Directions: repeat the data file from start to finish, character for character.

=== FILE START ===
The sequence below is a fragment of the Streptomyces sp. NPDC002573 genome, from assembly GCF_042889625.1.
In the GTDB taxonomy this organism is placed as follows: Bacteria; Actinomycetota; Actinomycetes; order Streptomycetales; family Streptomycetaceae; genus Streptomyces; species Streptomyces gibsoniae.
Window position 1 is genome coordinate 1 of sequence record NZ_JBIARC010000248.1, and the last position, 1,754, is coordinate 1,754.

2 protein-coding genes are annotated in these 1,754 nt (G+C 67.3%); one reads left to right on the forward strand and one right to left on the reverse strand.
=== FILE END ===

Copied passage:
The sequence below is a fragment of the Streptomyces sp. NPDC002573 genome, from assembly GCF_042889625.1.
In the GTDB taxonomy this organism is placed as follows: Bacteria; Actinomycetota; Actinomycetes; order Streptomycetales; family Streptomycetaceae; genus Streptomyces; species Streptomyces gibsoniae.
Window position 1 is genome coordinate 1 of sequence record NZ_JBIARC010000248.1, and the last position, 1,754, is coordinate 1,754.

2 protein-coding genes are annotated in these 1,754 nt (G+C 67.3%); one reads left to right on the forward strand and one right to left on the reverse strand.